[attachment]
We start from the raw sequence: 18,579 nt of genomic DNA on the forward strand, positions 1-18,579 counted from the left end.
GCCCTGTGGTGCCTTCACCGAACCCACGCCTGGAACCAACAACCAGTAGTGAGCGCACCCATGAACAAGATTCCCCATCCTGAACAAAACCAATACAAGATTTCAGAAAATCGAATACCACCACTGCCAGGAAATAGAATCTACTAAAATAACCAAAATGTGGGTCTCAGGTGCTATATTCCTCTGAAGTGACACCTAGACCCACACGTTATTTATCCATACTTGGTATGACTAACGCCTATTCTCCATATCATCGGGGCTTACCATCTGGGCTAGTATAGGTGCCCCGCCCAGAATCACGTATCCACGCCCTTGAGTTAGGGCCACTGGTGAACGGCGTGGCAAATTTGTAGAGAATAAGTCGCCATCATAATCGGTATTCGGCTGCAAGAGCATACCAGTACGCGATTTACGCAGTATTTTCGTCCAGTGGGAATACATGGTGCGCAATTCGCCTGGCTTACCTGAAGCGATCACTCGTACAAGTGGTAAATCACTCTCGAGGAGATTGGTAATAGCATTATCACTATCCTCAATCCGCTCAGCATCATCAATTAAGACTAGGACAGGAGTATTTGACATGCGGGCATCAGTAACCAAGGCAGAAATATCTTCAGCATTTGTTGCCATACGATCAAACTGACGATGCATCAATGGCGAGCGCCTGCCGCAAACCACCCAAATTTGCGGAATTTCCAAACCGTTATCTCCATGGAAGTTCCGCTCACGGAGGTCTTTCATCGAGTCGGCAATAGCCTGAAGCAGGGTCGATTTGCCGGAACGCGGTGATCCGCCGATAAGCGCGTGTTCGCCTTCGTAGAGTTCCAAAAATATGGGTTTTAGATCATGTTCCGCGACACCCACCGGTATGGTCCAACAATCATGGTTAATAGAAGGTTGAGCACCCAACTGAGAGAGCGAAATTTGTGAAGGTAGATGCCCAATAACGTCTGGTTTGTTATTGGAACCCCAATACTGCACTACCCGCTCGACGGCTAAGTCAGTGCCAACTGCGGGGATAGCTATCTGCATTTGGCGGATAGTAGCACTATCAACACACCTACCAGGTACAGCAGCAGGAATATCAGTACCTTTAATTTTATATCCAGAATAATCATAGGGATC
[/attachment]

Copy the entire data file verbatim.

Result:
We start from the raw sequence: 18,579 nt of genomic DNA on the forward strand, positions 1-18,579 counted from the left end.
GCCCTGTGGTGCCTTCACCGAACCCACGCCTGGAACCAACAACCAGTAGTGAGCGCACCCATGAACAAGATTCCCCATCCTGAACAAAACCAATACAAGATTTCAGAAAATCGAATACCACCACTGCCAGGAAATAGAATCTACTAAAATAACCAAAATGTGGGTCTCAGGTGCTATATTCCTCTGAAGTGACACCTAGACCCACACGTTATTTATCCATACTTGGTATGACTAACGCCTATTCTCCATATCATCGGGGCTTACCATCTGGGCTAGTATAGGTGCCCCGCCCAGAATCACGTATCCACGCCCTTGAGTTAGGGCCACTGGTGAACGGCGTGGCAAATTTGTAGAGAATAAGTCGCCATCATAATCGGTATTCGGCTGCAAGAGCATACCAGTACGCGATTTACGCAGTATTTTCGTCCAGTGGGAATACATGGTGCGCAATTCGCCTGGCTTACCTGAAGCGATCACTCGTACAAGTGGTAAATCACTCTCGAGGAGATTGGTAATAGCATTATCACTATCCTCAATCCGCTCAGCATCATCAATTAAGACTAGGACAGGAGTATTTGACATGCGGGCATCAGTAACCAAGGCAGAAATATCTTCAGCATTTGTTGCCATACGATCAAACTGACGATGCATCAATGGCGAGCGCCTGCCGCAAACCACCCAAATTTGCGGAATTTCCAAACCGTTATCTCCATGGAAGTTCCGCTCACGGAGGTCTTTCATCGAGTCGGCAATAGCCTGAAGCAGGGTCGATTTGCCGGAACGCGGTGATCCGCCGATAAGCGCGTGTTCGCCTTCGTAGAGTTCCAAAAATATGGGTTTTAGATCATGTTCCGCGACACCCACCGGTATGGTCCAACAATCATGGTTAATAGAAGGTTGAGCACCCAACTGAGAGAGCGAAATTTGTGAAGGTAGATGCCCAATAACGTCTGGTTTGTTATTGGAACCCCAATACTGCACTACCCGCTCGACGGCTAAGTCAGTGCCAACTGCGGGGATAGCTATCTGCATTTGGCGGATAGTAGCACTATCAACACACCTACCAGGTACAGCAGCAGGAATATCAGTACCTTTAATTTTATATCCAGAATAATCATAGGGATC